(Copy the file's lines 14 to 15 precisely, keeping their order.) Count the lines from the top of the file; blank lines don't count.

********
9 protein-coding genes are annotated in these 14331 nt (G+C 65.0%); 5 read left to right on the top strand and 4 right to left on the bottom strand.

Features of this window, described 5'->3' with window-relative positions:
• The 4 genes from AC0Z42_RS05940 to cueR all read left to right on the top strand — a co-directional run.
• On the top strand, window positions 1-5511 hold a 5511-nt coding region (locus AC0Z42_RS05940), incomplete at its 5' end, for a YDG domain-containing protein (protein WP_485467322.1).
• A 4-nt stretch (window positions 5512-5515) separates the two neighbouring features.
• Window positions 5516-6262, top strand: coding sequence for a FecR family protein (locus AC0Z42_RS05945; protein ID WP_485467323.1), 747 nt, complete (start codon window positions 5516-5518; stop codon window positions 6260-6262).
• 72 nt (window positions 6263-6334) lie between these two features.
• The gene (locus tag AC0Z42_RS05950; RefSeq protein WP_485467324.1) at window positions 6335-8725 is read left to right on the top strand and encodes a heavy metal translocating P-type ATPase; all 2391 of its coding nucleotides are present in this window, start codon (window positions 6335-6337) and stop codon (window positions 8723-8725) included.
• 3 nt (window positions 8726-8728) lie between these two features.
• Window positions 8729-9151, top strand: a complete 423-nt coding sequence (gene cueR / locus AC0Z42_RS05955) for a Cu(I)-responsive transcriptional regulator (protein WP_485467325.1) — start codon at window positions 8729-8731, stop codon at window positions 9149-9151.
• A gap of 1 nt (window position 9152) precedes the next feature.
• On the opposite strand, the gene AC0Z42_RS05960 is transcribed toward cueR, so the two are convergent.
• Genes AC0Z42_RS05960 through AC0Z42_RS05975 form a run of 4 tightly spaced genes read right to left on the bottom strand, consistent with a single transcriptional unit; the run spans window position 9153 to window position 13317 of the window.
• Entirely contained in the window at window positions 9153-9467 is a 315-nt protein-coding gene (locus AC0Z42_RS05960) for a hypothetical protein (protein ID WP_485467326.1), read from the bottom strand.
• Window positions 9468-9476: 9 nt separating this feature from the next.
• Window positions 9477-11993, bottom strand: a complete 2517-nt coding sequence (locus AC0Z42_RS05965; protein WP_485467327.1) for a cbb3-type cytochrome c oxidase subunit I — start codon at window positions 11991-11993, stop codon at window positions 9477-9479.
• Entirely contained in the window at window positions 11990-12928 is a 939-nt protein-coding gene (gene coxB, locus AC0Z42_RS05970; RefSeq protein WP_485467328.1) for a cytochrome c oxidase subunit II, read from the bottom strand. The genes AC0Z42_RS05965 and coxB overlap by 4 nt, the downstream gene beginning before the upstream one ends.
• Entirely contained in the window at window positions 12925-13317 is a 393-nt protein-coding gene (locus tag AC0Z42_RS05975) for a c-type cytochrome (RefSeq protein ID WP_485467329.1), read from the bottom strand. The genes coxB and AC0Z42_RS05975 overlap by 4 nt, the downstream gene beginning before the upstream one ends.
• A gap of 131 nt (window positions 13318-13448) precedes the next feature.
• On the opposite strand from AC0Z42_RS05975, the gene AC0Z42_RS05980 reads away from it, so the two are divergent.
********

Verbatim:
• Entirely contained in the window at window positions 9153-9467 is a 315-nt protein-coding gene (locus AC0Z42_RS05960) for a hypothetical protein (protein ID WP_485467326.1), read from the bottom strand.
• Window positions 9468-9476: 9 nt separating this feature from the next.